As the Economy Bounces Back, Tallahassee’s Most Distinct Districts Are Embracing a New Lease on Life

Growing Communities
Tristin Kroening

Leon County residents have been whispering lately. There have even been a couple of smirks.  

If it’s been a while since you’ve explored Florida’s capital city, perhaps you should consider taking a stroll down Gaines Street or a jaunt through the Market District to see what all the chatter’s about. After a few steps, you’ll start to realize what’s been going on … the evidence of expansion is everywhere. 

Tallahassee is reaching its potential, and the city is flourishing.

For those who have witnessed Tallahassee’s steady metamorphosis from sleepy college town and part-time legislative powerhouse to booming metropolis, the upward progression is irrefutable. And city officials are eagerly encouraging this transformation.

To equip up-and-coming neighborhoods with what they need to succeed, the Tallahassee-Leon County Planning Department established its “Sense of Placement” initiatives in the hopes of enhancing the heart and soul of many of Tallahassee’s most diverse districts. 

Neighborhoods like Gaines Street, Midtown and the Market District — all of which have developed largely organically over the years — were among the first communities of distinction. 

“When you think about a Sense of Place, you think of a Sense of Place as being one that can be considered a destination where people want to be,” explained Earnest McDonald, principal planner at Tallahassee-Leon County Planning Department. “It’s a unique area that has characteristics that are either physical or somehow unique to that particular area.”

Along with their counterparts at the planning department, the City of Tallahassee’s Community Redevelopment Agency (CRA) has been instrumental in getting these niche neighborhoods up and running. After formulating and presenting “action plans” to local community leaders, they work hand-in-hand with merchant associations and committed investors to bring to life some of Tallahassee’s most charming places.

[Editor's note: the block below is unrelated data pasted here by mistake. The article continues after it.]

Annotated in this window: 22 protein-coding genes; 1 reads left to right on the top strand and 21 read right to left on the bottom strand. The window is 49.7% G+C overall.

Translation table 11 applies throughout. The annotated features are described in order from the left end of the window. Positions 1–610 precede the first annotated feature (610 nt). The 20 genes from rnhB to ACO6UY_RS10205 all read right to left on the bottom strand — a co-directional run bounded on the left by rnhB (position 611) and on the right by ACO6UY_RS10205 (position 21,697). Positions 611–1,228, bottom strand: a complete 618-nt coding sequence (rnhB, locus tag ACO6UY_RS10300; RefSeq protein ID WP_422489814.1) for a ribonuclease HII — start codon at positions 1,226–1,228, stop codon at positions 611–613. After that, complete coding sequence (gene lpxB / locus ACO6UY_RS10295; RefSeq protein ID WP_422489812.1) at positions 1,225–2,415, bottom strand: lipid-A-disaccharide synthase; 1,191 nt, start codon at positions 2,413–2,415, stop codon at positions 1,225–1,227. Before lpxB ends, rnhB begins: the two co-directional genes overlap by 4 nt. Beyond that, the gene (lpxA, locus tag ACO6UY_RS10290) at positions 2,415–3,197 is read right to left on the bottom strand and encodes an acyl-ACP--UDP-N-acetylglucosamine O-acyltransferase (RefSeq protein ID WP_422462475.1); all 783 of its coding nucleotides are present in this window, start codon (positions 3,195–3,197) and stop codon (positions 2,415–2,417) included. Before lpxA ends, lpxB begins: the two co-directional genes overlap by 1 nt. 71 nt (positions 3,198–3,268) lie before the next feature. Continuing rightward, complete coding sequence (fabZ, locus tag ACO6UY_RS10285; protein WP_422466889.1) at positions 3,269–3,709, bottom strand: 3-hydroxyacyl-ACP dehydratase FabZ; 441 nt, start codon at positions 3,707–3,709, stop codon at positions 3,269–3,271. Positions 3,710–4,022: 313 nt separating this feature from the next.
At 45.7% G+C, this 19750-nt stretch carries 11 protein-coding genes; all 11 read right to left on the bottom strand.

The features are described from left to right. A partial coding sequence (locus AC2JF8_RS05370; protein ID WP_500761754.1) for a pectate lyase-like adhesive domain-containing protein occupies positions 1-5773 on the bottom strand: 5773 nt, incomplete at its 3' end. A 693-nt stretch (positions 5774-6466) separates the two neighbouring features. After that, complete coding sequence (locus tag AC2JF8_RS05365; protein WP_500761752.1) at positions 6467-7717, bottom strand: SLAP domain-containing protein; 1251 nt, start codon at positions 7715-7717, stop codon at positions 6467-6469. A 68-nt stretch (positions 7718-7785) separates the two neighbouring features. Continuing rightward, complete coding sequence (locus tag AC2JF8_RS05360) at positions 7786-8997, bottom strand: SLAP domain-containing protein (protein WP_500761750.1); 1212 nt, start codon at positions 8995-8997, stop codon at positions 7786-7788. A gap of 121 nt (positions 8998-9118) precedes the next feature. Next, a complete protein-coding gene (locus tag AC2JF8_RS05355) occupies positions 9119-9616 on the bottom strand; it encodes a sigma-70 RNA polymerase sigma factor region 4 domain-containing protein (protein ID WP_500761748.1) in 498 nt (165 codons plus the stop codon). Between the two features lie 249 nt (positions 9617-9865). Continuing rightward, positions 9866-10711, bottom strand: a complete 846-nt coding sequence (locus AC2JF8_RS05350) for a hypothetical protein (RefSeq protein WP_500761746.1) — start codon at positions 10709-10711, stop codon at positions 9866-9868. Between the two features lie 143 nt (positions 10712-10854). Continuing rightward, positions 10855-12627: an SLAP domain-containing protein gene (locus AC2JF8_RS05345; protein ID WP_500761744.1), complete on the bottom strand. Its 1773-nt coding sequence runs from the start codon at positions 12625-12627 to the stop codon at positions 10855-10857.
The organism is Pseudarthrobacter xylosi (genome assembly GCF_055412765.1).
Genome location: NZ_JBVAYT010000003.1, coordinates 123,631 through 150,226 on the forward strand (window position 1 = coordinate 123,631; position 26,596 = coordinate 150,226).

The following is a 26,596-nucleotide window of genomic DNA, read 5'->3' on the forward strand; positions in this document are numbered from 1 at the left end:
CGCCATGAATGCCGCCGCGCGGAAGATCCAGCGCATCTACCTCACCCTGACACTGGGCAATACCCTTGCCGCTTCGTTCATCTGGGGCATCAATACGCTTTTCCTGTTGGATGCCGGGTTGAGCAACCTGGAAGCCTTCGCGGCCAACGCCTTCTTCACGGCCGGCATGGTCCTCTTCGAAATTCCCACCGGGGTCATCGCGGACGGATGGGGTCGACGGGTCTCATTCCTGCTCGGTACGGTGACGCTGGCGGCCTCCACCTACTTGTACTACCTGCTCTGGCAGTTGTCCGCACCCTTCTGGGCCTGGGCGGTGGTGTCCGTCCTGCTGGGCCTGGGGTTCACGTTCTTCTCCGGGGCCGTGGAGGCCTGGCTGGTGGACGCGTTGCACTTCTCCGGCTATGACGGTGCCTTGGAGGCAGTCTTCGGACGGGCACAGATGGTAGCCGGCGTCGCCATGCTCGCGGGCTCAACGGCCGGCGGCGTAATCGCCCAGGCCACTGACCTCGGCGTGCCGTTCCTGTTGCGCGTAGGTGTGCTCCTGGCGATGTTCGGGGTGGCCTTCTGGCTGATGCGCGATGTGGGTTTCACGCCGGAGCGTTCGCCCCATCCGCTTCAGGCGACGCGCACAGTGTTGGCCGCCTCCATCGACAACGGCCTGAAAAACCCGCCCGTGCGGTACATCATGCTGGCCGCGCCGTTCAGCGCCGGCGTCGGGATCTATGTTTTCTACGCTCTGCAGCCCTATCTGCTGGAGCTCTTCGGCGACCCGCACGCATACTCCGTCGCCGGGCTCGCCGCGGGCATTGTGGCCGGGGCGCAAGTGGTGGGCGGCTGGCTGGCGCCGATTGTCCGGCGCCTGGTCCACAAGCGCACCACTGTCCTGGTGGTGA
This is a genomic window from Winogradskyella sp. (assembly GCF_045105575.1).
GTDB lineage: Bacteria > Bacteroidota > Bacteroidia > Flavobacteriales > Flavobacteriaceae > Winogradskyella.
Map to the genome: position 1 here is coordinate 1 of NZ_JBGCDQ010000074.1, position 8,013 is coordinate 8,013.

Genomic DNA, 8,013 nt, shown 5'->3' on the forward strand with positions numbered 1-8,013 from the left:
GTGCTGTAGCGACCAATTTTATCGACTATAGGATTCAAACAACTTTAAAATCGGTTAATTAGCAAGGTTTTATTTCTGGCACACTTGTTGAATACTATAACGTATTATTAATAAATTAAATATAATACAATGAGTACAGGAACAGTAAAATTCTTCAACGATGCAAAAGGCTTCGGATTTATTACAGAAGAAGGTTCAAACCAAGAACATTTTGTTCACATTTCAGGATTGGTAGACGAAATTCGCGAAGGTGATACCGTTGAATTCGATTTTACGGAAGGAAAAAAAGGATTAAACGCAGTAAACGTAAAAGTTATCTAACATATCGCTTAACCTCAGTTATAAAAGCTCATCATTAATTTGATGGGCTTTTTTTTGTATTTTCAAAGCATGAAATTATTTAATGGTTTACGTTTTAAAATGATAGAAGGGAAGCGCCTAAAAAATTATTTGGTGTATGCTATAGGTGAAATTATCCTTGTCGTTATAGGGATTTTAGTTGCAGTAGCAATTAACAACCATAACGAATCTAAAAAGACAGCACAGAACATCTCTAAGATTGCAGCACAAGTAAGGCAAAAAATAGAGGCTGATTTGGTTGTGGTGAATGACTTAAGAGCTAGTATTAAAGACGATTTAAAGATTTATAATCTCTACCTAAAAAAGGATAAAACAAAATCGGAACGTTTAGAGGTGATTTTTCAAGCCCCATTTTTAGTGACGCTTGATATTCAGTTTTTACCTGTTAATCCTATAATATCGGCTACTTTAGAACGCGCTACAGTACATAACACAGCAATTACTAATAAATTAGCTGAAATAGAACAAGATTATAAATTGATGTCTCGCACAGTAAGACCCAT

GAINES STREET: The Project That Started Them All

Just steps away from Railroad Square Art Park, the Gaines Street District was the first initiative of this magnitude. Renowned as an eclectic place for creative endeavors, this stretch of land is located snuggly between Florida State and Florida A&M universities. But for years, it did more to separate the two campuses than it did to unite them.  

Luckily, the fate of Gaines Street changed drastically when the city got involved in 2007. According to Roxanne Manning, executive director at Tallahassee Community Redevelopment Agency and one of the visionaries behind Gaines Street’s reconstruction, the city capitalized on Gaines’ potential for walkability with calculated due diligence. 

“One of the things that we really focused on when we were designing the street was making the physical scale of the street friendly to people rather than just automobiles,” explained Manning. 

“We incorporated elements like, for example, benches that face each other, to create little social spaces. We were very particular about the width of the sidewalk and the height of seating walls that we incorporated all down the street so that it becomes very clear to the pedestrian that we want people to gather here, we want them to be comfortable here.” 

Now, Gaines Street is a fluid continuation of artistically developed, urban-inspired prime real estate within walking distance of both university campuses as well as many other downtown venues and dwellings.

MIDTOWN: A Delicious Success Story

Encompassing everything from Hotel Duval and Level 8 Lounge at the intersection of Monroe and Tennessee, to the new Miracle Plaza where Whole Foods resides on Thomasville Road, Midtown may indeed be the most geographically extensive district Tallahassee has to offer.